Ningo Prampram MP Sam George has accused the National Peace Council of being “one of the biggest threats to the peace and stability of the country’s democracy.”
According to him, the Council must be dissolved because of its constant display of “hypocrisy” towards political parties in the country on matters of violence arising from the ongoing voter registration exercise.
Chairman of the Council, Prof Emmanuel Asante in a statement said the incidents were prevalent among the governing New Patriotic Party (NPP) and the opposition National Democratic Congress (NDC).
He highlighted happenings in the Ejura-Sekyere-Odumase Constituency in the Ashanti Region, Kasoa in the Central Region, Asutifi South, and Tano South Constituencies in the Ahafo Region, as some hotspots.
But Mr George said the Council is being hypocritical if it blames the issues on both parties, especially on the NDC.
“The point has to be made here that an attempt to want to generalize the political temperature rising in the country and say both political parties are involved will be a disingenuous attempt by any group,” he told Samson Lardy Anyenini Saturday on Newsfile.
His comments come after the Peace Council urged calm amidst brutalities arising from the ongoing voter registration exercise.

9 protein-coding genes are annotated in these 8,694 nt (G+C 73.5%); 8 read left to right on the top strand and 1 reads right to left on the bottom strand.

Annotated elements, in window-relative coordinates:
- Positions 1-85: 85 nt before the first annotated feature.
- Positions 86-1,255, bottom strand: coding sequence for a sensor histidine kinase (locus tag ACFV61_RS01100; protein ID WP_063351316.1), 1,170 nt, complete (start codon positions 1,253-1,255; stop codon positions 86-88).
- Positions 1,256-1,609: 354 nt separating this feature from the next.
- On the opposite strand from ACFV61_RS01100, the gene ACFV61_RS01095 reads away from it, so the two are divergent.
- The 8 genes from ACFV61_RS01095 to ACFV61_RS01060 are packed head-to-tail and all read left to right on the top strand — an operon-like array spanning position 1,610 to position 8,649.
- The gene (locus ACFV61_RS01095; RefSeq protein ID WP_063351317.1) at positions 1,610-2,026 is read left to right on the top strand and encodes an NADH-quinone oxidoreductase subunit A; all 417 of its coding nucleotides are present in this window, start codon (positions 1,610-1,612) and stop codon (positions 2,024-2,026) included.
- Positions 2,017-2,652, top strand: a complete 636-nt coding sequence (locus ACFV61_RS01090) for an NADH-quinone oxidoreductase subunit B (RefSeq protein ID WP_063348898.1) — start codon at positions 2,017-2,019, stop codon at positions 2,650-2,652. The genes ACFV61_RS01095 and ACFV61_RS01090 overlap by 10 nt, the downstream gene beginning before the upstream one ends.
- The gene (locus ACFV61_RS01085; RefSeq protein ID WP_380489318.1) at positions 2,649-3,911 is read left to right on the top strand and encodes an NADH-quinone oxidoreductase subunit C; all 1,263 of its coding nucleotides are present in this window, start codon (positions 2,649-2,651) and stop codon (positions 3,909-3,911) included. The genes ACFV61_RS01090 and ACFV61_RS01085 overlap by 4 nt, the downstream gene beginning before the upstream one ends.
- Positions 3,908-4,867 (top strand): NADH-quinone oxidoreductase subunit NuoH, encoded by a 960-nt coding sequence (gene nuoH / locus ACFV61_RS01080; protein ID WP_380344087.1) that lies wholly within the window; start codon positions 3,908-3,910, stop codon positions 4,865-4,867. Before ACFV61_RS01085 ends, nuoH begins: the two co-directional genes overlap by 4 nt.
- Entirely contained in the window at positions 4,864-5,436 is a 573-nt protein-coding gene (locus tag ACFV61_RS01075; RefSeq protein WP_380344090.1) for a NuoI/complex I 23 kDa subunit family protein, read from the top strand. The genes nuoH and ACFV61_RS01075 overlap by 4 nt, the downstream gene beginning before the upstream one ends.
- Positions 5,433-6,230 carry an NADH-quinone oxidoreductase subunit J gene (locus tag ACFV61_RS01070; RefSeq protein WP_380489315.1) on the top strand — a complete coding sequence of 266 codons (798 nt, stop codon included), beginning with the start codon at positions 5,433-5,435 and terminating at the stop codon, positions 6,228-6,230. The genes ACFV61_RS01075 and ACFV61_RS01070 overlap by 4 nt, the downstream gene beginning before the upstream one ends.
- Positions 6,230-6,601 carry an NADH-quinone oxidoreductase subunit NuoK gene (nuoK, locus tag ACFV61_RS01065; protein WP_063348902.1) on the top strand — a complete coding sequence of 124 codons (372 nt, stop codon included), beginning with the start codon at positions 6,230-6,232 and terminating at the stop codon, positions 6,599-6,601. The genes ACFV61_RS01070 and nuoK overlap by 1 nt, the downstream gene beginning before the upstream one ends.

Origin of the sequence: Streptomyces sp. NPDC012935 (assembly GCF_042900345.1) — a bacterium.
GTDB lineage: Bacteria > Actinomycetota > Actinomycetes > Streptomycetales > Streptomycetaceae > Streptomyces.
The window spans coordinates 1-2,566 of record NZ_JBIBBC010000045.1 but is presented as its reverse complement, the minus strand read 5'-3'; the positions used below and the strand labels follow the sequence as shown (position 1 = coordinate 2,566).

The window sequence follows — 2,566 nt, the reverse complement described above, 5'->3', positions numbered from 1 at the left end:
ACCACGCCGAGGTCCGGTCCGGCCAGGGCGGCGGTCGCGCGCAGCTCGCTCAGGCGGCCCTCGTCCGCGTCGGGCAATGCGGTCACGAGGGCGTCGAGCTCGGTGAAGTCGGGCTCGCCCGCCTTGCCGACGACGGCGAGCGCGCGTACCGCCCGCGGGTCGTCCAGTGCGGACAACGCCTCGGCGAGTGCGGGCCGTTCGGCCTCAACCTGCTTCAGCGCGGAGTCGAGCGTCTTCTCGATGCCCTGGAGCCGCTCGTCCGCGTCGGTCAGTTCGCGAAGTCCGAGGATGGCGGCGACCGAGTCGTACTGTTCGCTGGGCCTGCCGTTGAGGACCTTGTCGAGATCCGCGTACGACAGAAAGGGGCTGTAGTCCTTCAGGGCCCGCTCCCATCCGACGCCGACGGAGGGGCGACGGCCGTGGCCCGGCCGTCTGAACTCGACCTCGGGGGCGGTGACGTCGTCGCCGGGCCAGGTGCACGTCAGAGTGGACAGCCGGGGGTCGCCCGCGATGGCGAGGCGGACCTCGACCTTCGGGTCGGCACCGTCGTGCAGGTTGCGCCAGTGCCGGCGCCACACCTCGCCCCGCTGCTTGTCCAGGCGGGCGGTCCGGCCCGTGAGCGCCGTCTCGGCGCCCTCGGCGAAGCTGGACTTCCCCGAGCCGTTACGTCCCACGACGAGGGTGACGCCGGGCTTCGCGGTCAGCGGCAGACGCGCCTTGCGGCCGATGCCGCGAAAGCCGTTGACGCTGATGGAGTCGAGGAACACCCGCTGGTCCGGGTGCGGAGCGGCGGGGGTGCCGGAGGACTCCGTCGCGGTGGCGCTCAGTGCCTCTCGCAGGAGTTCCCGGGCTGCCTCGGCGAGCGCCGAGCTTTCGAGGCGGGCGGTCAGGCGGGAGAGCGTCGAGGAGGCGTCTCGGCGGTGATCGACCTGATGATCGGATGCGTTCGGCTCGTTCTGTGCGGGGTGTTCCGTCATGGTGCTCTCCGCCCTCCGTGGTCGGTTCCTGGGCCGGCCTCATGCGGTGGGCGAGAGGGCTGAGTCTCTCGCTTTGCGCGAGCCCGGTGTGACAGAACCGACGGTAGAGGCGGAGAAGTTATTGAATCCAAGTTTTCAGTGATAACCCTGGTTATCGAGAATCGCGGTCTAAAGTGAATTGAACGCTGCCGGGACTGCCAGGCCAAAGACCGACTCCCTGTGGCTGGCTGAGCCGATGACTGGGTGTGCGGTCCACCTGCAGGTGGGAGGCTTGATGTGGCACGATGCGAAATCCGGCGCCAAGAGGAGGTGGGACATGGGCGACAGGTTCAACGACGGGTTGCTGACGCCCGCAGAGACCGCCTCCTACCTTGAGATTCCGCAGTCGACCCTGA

“I hold a personal view that the national peace council should be disbanded because they are the biggest threat to the peace and stability of our democracy. Reason being the hypocritical stance of that organization. They always seek to make equivalence the basis of their statements.
“This is what has raised the temperature. First and foremost, the MP for Ejura-Sekyedumase Bawa Braimah was attacked by NPP hoodlums and he was nearly crippled.
“The National Peace Council did not find it right to criticize the NPP on that. They waited and held their cool till the murder of an innocent Ghanaian citizen in Banda,” he said.
Sam George, therefore, said the Council must be dissolved if it will continue to act unfairly, taking sides instead of playing the middle man.
Credit: Jessie Ola-Morris